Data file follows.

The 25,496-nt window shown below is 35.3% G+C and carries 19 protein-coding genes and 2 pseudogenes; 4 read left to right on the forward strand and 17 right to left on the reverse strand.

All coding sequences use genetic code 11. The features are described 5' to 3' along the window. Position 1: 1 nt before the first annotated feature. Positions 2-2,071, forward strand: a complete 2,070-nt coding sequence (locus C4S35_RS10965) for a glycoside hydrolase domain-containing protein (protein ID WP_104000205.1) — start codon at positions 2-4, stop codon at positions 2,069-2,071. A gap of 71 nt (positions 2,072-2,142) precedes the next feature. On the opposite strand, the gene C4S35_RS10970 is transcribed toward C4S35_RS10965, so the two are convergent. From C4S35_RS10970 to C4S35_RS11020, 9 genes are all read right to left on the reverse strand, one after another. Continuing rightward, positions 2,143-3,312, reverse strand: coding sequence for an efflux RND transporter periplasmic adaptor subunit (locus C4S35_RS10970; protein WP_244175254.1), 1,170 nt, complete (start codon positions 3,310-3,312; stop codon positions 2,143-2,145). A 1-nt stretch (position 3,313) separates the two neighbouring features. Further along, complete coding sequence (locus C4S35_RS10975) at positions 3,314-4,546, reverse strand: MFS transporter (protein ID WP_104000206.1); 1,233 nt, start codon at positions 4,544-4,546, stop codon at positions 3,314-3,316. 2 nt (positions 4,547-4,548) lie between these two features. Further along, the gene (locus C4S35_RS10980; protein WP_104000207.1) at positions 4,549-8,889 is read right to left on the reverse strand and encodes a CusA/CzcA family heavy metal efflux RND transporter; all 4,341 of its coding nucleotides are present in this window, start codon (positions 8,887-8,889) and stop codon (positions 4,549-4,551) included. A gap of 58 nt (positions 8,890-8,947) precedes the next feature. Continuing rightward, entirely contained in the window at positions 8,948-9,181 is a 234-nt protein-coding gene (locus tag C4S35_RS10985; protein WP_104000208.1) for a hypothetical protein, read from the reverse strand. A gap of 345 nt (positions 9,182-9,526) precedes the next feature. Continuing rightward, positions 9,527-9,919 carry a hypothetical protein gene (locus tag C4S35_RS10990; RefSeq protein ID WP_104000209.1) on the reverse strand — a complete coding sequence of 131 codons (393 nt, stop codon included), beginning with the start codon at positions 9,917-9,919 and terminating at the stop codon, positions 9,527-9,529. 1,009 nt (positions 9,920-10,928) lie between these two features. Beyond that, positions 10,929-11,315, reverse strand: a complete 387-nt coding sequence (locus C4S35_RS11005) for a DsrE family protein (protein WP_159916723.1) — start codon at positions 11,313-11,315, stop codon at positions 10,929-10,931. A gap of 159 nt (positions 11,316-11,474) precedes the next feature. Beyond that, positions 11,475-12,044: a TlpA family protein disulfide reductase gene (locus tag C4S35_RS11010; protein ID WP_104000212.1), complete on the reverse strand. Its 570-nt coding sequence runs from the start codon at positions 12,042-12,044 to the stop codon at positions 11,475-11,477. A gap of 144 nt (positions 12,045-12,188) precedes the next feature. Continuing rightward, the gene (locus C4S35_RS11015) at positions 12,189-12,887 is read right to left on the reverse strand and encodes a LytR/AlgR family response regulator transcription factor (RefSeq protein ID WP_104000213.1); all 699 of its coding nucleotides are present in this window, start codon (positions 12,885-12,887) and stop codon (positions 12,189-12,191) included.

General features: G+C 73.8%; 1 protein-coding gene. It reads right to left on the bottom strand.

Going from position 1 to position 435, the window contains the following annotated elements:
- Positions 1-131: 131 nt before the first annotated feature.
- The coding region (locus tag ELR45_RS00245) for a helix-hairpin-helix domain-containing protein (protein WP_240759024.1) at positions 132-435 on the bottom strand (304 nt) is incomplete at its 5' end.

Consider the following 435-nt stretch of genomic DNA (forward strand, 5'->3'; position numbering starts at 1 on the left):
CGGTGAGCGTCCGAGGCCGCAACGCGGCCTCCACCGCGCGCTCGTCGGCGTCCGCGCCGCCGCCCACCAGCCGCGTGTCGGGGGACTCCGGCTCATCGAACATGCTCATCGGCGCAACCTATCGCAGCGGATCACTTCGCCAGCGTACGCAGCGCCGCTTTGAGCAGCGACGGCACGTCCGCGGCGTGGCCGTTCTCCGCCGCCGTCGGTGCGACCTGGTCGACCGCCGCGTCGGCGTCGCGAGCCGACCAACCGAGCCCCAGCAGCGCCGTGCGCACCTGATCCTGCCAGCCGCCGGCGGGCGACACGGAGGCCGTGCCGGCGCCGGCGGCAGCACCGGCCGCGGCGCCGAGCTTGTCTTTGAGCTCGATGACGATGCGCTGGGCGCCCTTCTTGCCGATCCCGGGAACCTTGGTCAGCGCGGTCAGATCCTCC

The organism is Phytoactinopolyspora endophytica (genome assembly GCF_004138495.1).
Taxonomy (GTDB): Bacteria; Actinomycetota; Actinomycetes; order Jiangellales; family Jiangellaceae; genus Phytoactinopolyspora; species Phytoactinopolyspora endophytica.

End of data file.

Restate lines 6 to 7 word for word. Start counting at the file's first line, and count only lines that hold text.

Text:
- The coding region (locus tag ELR45_RS00245) for a helix-hairpin-helix domain-containing protein (protein WP_240759024.1) at positions 132-435 on the bottom strand (304 nt) is incomplete at its 5' end.

Consider the following 435-nt stretch of genomic DNA (forward strand, 5'->3'; position numbering starts at 1 on the left):